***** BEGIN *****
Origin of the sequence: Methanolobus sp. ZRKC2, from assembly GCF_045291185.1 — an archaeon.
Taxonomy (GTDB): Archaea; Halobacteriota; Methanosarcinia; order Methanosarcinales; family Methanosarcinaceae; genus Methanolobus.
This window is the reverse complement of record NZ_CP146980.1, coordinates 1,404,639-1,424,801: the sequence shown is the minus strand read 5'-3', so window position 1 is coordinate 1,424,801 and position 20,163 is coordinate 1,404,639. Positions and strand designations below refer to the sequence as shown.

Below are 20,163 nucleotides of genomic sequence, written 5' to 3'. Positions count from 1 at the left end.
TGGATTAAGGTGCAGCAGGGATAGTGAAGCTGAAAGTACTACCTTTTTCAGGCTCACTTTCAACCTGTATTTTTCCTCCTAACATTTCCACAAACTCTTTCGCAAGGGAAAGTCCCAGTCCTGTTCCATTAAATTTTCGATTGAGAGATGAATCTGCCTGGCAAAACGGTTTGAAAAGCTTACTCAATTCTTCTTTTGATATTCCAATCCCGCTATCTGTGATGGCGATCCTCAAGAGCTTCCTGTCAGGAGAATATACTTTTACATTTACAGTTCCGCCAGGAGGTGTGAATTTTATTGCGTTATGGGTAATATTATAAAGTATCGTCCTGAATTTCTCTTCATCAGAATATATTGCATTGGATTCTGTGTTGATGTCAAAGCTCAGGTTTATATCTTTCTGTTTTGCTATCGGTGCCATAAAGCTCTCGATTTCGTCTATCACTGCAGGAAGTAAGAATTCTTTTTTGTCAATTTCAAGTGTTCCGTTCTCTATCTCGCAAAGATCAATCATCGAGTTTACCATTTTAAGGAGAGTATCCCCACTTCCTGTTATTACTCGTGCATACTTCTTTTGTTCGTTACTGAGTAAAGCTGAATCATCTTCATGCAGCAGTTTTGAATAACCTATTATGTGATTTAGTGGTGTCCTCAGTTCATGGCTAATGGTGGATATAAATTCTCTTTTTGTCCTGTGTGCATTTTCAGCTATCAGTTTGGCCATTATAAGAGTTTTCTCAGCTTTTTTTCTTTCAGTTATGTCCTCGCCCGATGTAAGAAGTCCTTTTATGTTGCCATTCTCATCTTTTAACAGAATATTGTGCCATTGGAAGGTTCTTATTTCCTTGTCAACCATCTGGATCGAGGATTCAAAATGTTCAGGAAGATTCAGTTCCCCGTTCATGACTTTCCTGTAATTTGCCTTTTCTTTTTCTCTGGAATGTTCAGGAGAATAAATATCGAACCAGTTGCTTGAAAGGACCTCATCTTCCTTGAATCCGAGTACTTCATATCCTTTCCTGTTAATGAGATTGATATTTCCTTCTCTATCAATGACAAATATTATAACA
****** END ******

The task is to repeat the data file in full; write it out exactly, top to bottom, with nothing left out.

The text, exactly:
Origin of the sequence: Methanolobus sp. ZRKC2, from assembly GCF_045291185.1 — an archaeon.
Taxonomy (GTDB): Archaea; Halobacteriota; Methanosarcinia; order Methanosarcinales; family Methanosarcinaceae; genus Methanolobus.
This window is the reverse complement of record NZ_CP146980.1, coordinates 1,404,639-1,424,801: the sequence shown is the minus strand read 5'-3', so window position 1 is coordinate 1,424,801 and position 20,163 is coordinate 1,404,639. Positions and strand designations below refer to the sequence as shown.

Below are 20,163 nucleotides of genomic sequence, written 5' to 3'. Positions count from 1 at the left end.
TGGATTAAGGTGCAGCAGGGATAGTGAAGCTGAAAGTACTACCTTTTTCAGGCTCACTTTCAACCTGTATTTTTCCTCCTAACATTTCCACAAACTCTTTCGCAAGGGAAAGTCCCAGTCCTGTTCCATTAAATTTTCGATTGAGAGATGAATCTGCCTGGCAAAACGGTTTGAAAAGCTTACTCAATTCTTCTTTTGATATTCCAATCCCGCTATCTGTGATGGCGATCCTCAAGAGCTTCCTGTCAGGAGAATATACTTTTACATTTACAGTTCCGCCAGGAGGTGTGAATTTTATTGCGTTATGGGTAATATTATAAAGTATCGTCCTGAATTTCTCTTCATCAGAATATATTGCATTGGATTCTGTGTTGATGTCAAAGCTCAGGTTTATATCTTTCTGTTTTGCTATCGGTGCCATAAAGCTCTCGATTTCGTCTATCACTGCAGGAAGTAAGAATTCTTTTTTGTCAATTTCAAGTGTTCCGTTCTCTATCTCGCAAAGATCAATCATCGAGTTTACCATTTTAAGGAGAGTATCCCCACTTCCTGTTATTACTCGTGCATACTTCTTTTGTTCGTTACTGAGTAAAGCTGAATCATCTTCATGCAGCAGTTTTGAATAACCTATTATGTGATTTAGTGGTGTCCTCAGTTCATGGCTAATGGTGGATATAAATTCTCTTTTTGTCCTGTGTGCATTTTCAGCTATCAGTTTGGCCATTATAAGAGTTTTCTCAGCTTTTTTTCTTTCAGTTATGTCCTCGCCCGATGTAAGAAGTCCTTTTATGTTGCCATTCTCATCTTTTAACAGAATATTGTGCCATTGGAAGGTTCTTATTTCCTTGTCAACCATCTGGATCGAGGATTCAAAATGTTCAGGAAGATTCAGTTCCCCGTTCATGACTTTCCTGTAATTTGCCTTTTCTTTTTCTCTGGAATGTTCAGGAGAATAAATATCGAACCAGTTGCTTGAAAGGACCTCATCTTCCTTGAATCCGAGTACTTCATATCCTTTCCTGTTAATGAGATTGATATTTCCTTCTCTATCAATGACAAATATTATAACA